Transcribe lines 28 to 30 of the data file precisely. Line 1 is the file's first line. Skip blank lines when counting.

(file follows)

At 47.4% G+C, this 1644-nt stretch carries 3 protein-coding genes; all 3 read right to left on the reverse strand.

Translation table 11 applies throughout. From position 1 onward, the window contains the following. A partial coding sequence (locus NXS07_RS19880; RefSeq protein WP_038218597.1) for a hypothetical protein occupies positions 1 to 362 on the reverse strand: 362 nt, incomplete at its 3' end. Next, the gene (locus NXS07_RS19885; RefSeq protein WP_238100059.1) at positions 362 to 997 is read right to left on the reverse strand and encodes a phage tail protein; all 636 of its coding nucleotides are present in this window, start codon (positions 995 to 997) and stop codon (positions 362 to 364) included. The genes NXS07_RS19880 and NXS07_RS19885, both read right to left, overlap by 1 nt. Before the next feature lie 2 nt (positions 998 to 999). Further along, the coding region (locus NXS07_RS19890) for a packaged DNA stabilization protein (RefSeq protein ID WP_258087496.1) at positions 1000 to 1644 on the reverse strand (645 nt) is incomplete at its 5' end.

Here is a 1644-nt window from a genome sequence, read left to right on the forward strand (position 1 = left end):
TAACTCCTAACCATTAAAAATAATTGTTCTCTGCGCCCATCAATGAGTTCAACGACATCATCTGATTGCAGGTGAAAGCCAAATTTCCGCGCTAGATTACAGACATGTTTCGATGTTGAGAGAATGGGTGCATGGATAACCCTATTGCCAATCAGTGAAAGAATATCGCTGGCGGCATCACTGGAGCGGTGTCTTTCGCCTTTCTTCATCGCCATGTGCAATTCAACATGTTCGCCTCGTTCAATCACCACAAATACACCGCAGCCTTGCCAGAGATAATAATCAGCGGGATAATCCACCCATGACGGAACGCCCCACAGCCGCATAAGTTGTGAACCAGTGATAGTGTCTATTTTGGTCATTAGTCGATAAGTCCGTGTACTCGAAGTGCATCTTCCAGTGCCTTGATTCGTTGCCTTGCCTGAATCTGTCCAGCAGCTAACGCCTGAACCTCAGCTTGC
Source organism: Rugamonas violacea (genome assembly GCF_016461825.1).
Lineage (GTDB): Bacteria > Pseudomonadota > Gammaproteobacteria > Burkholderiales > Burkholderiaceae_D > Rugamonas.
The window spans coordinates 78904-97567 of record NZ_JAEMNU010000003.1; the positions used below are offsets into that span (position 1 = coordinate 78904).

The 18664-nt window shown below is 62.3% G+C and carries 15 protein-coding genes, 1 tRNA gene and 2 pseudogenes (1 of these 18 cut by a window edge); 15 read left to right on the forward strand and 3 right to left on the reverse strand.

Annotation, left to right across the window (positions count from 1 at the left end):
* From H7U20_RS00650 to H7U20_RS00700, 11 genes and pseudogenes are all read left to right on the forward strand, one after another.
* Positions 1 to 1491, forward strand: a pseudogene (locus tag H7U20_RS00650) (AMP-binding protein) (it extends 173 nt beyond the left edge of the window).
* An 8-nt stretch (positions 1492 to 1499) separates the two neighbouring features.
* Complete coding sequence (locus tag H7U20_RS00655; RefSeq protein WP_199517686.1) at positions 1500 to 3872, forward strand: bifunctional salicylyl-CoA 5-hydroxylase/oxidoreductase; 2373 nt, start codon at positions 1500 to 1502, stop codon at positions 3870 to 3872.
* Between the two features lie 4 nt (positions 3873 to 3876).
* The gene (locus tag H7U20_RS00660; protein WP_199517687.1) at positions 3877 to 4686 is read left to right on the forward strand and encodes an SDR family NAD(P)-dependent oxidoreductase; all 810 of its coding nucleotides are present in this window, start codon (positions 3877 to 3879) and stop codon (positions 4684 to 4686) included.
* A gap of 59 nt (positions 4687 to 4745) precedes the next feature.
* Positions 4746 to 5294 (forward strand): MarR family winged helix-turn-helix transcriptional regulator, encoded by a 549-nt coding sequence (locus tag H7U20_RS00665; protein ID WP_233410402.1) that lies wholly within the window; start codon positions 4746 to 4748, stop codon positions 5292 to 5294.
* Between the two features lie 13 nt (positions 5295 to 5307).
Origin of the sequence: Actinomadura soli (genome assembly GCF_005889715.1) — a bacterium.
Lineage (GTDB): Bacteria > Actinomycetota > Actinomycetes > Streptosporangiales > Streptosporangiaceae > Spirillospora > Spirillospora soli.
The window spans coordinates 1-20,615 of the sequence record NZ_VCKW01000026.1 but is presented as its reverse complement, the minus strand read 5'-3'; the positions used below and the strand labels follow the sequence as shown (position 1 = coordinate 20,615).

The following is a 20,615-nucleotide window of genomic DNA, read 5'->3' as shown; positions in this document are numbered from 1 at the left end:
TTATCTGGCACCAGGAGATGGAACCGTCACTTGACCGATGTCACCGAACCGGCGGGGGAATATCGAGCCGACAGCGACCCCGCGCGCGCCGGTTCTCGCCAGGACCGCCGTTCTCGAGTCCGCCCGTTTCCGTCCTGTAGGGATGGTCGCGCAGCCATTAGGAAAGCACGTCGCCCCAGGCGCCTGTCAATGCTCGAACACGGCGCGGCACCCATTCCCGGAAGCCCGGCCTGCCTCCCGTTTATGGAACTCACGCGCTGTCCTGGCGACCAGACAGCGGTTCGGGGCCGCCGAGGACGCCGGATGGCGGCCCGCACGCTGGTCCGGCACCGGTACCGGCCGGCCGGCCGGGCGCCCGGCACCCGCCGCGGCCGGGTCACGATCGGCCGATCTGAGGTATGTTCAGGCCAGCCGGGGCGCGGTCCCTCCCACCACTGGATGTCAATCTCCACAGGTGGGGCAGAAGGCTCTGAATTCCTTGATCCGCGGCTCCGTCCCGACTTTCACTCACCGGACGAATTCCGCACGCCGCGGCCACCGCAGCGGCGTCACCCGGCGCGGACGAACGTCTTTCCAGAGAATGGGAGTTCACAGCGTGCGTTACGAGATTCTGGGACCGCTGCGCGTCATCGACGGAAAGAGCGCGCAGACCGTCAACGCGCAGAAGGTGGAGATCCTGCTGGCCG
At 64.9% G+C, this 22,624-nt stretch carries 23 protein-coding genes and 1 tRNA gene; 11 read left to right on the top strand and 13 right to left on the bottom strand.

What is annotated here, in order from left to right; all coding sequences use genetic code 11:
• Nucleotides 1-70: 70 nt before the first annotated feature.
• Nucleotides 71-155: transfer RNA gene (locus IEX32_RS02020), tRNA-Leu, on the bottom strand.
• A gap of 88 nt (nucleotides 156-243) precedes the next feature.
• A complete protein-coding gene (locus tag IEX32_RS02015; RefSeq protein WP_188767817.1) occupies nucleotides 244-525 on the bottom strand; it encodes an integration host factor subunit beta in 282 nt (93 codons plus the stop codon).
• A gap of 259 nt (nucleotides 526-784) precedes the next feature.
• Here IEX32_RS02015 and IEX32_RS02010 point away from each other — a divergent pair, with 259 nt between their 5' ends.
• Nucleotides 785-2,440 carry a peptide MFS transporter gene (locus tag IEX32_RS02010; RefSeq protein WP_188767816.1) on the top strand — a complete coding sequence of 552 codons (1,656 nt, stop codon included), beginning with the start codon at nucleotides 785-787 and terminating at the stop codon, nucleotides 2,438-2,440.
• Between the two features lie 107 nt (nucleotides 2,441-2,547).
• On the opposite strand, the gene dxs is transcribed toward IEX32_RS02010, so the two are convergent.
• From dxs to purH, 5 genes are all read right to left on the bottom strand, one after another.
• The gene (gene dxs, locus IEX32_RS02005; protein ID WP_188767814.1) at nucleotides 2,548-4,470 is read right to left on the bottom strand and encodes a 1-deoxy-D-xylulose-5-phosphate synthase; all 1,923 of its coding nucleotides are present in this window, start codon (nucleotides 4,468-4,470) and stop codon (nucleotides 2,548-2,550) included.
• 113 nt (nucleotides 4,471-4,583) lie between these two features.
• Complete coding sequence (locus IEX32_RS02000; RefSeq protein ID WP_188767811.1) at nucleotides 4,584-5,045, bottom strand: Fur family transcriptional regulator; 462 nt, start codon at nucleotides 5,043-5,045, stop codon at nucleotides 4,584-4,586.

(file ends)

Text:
• A gap of 88 nt (nucleotides 156-243) precedes the next feature.
• A complete protein-coding gene (locus tag IEX32_RS02015; RefSeq protein WP_188767817.1) occupies nucleotides 244-525 on the bottom strand; it encodes an integration host factor subunit beta in 282 nt (93 codons plus the stop codon).
• A gap of 259 nt (nucleotides 526-784) precedes the next feature.